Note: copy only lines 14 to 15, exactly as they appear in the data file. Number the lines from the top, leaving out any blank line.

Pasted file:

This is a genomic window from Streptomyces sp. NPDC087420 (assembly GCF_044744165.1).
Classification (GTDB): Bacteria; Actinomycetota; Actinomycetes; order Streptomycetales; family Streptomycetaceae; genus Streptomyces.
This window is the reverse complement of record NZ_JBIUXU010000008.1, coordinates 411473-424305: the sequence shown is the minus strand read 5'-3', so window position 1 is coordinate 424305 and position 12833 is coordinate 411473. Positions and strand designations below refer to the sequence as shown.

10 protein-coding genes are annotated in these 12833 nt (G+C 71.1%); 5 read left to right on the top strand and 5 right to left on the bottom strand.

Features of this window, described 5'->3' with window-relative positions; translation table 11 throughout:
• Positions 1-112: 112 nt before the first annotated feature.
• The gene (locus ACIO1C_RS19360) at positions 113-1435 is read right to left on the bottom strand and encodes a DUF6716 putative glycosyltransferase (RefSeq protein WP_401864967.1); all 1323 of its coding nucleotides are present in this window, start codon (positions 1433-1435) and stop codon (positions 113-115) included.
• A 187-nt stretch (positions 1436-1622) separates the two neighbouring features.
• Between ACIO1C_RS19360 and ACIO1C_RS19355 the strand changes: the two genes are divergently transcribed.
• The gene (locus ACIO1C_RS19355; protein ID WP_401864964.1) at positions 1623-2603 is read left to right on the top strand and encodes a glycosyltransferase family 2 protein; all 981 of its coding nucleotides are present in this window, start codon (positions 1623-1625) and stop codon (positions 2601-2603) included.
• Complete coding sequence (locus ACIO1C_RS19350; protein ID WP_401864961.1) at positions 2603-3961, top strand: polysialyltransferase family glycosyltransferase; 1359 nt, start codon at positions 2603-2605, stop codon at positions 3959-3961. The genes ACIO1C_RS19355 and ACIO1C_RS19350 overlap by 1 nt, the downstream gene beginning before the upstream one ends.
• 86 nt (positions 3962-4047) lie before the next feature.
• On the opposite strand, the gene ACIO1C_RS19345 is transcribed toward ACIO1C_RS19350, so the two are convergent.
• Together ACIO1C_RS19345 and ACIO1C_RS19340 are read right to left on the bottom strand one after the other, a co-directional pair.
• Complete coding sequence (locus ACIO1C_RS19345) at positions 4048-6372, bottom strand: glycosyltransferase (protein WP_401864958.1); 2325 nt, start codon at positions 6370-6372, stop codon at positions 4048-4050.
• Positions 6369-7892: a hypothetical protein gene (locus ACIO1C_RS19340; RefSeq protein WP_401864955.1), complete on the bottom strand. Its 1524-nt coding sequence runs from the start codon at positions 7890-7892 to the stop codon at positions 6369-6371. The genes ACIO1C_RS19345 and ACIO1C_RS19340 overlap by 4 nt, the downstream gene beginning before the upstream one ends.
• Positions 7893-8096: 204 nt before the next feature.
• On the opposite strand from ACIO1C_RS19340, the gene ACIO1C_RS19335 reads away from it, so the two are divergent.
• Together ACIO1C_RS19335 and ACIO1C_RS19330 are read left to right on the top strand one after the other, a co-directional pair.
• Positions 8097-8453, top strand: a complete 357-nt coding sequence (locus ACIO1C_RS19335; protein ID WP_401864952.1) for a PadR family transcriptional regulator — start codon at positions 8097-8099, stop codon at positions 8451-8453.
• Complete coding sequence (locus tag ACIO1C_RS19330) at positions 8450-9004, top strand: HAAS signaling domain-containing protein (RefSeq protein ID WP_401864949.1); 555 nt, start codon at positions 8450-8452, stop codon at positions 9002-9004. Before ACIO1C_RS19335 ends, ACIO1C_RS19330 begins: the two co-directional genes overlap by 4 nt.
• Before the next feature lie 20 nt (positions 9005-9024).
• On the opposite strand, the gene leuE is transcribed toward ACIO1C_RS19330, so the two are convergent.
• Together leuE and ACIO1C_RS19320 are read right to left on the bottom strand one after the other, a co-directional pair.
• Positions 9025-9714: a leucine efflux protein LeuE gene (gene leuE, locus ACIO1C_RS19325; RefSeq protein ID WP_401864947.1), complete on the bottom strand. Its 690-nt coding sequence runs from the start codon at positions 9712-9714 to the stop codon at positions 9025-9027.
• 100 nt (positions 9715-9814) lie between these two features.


• Together ACIO1C_RS19345 and ACIO1C_RS19340 are read right to left on the bottom strand one after the other, a co-directional pair.
• Complete coding sequence (locus ACIO1C_RS19345) at positions 4048-6372, bottom strand: glycosyltransferase (protein WP_401864958.1); 2325 nt, start codon at positions 6370-6372, stop codon at positions 4048-4050.